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Medical Negligence Compensation

It has recently been widely reported that the NHS is spending millions of pounds every year in medical negligence compensation for claims for injuries suffered due to negligent medical treatment. But are these pay outs justified and should we expect the NHS to pay compensation for medical negligence claims?

The London Evening Standard recently reported that the NHS pays out £470,000 a day for medical negligence claims in London alone.

The total paid in damages to patients last year amounted to £172 million, a rise from £166 million the previous year. This figure obtained from the NHS Litigation Authority, who manage all claims against NHS Trusts, represents payouts for medical negligence claims, including cases where solicitors are acting for claimants who have been left severely injured, or have even died, due to negligent errors and failures to diagnose and/or treat serious illness.

More than half of this medical negligence compensation was for obstetric or birth injury claims and in the last financial year, London hospitals and healthcare trusts settled £89 million in obstetrics claims, including cases where babies ended up severely disabled, with lifelong care needs, due to negligence at the time of their birth.

The National Audit Office reported in November 2013, that the NHS spends an average of nearly £700 on medical negligence cover for every live birth in England. The review by the National Audit Office said last year this cost nearly £500 million.


As an example, more than half of labour wards are not meeting the standard recommended by the Royal College of Obstetricians and Gynaecologists. As a result, medical negligence claims for maternity have risen by 80% in the last five years.

There is a shortage of midwives and the National Audit Office report, published on 8 November 2013, has shown an urgent need to improve maternity services. The Royal College of Obstetricians and Gynaecologists president, Dr David Richmond, stated that the National Audit Office report raised valid concerns, and pressure on maternity services is growing, placing stress on clinicians, managers and patients alike.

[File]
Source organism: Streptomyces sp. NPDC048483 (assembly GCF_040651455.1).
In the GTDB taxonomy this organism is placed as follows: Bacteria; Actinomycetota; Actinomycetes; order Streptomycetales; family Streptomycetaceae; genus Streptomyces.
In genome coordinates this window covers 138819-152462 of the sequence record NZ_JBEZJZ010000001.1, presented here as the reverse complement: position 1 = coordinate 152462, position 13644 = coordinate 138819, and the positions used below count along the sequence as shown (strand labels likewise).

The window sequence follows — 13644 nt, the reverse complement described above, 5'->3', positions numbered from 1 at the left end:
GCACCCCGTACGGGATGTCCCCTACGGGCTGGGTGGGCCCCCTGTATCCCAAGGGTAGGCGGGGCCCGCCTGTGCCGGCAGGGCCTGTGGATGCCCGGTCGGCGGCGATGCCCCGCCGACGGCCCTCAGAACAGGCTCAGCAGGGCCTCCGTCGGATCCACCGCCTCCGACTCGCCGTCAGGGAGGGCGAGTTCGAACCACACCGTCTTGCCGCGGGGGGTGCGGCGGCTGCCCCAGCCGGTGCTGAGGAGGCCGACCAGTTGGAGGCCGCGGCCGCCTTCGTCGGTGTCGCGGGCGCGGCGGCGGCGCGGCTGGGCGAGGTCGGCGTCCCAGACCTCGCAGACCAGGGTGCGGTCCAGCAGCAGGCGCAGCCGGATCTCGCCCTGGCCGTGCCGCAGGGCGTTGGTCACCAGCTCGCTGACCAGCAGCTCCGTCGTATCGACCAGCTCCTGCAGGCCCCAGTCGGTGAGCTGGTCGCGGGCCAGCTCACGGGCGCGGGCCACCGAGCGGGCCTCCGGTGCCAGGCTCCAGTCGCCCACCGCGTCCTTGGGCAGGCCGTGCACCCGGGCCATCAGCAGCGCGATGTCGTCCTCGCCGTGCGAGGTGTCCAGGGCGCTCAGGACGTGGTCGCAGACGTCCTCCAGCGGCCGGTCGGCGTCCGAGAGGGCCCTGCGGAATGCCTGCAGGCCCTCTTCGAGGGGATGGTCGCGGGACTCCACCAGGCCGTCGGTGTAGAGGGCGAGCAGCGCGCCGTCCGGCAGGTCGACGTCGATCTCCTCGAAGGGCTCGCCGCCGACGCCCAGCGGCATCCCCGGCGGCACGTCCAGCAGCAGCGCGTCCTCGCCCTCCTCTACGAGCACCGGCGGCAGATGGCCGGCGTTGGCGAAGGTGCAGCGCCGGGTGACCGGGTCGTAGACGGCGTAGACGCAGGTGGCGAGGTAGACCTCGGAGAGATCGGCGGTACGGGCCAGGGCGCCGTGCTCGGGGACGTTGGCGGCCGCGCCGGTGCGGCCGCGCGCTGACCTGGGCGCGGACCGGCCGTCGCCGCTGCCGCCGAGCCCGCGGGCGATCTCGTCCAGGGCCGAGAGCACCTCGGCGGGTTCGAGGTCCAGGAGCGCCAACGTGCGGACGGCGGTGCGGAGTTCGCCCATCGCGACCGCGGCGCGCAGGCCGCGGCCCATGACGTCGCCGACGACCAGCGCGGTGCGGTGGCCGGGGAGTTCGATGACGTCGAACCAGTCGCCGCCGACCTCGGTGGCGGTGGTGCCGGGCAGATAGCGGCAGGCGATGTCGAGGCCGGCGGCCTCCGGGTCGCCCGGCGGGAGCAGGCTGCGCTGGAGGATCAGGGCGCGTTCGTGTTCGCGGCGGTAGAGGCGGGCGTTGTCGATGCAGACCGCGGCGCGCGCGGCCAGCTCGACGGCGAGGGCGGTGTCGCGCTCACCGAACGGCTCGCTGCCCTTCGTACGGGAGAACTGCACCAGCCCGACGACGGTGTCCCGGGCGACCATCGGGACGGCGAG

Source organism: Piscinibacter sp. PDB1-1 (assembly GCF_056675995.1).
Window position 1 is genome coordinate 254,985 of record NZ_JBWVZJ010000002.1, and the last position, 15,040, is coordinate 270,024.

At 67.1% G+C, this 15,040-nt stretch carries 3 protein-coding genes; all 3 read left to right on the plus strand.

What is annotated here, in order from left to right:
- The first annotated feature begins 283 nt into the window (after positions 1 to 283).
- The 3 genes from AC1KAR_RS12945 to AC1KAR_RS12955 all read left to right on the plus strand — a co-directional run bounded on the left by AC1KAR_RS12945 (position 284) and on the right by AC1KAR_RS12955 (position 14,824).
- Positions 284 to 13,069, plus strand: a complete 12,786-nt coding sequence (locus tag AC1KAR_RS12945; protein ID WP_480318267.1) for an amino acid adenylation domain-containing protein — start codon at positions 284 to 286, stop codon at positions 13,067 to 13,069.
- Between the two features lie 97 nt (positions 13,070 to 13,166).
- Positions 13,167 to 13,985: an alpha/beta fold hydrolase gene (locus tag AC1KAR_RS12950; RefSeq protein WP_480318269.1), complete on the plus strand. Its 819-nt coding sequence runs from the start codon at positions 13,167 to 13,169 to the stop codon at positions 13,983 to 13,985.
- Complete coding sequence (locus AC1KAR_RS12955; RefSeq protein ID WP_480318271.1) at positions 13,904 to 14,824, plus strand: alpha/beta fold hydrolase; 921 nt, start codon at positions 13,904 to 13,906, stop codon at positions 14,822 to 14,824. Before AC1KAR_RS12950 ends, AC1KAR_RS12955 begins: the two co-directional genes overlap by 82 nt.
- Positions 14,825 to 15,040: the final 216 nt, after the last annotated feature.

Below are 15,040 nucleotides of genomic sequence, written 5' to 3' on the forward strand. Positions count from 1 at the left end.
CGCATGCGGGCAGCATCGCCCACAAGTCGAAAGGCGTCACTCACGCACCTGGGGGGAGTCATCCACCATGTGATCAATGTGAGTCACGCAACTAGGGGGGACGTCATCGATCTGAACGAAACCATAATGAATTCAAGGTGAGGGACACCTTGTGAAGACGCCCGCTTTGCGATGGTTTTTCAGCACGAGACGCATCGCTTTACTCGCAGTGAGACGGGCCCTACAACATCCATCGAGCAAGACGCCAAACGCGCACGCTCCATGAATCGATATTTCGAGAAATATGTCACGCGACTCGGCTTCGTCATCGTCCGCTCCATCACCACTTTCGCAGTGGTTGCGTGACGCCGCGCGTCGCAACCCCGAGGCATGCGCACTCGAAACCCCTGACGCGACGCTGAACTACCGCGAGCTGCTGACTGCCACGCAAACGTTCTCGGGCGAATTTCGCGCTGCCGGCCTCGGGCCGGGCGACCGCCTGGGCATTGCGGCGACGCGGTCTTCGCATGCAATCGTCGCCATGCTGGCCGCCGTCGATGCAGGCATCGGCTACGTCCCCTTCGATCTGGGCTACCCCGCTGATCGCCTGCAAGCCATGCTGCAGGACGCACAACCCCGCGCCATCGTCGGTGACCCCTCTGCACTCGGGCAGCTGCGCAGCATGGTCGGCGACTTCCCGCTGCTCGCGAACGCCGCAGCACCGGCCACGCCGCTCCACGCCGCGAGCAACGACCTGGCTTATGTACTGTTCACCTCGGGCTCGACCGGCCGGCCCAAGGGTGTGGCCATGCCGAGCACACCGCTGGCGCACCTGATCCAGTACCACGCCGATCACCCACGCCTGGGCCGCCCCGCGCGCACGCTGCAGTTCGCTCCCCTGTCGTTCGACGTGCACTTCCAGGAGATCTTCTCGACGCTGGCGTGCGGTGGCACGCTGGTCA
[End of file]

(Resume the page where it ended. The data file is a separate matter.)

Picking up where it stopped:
Belinda Phipps, chief executive of the NCT, the childbirth and parenting charity, said:

Midwives are being overworked, maternity units are understaffed and as a result parents are suffering.”

In addition, an NCT report said 88% of women had not met the midwife who cared for them during labour and birth before they had gone into labour, and 60% of women failed to receive enough postnatal support.


When Claimants are left severely injured and in need of costly care due to negligence, they should and must be compensated for those injuries which should not have occurred.

Effectively, a successful medical negligence claim will compensate a Claimant for the loss of a life that many of us take for granted.

Compensation will include the cost of care for the remainder of a Claimant’s life, any therapies required to improve cognitive or physical functioning, and aids and equipment such as wheelchairs and adaptations to the home. These things are extremely expensive and would not otherwise have been needed by the Claimant, in the absence of the negligence.

In reality, the high award of damages is to provide the Claimant with an opportunity to live as independent and fulfilling a life as possible, to restore them as much as possible to how they would have been, had it not been for the negligence.

In addition, many of our clients often tell us that one of the reasons for their bringing a claim is that they cannot get adequate care or treatment from the state, and therefore obtaining compensation is necessary to ensure they receive the support they need.

In summary, patients have a right to expect an acceptable level of care when they receive medical treatment and where there has been a failure of care and the patient has suffered avoidable injuries as a result, the law should quite properly provide a right to compensation.

If you think you might be entitled to compensation due to medical negligence, then please contact a member of our team for advice.

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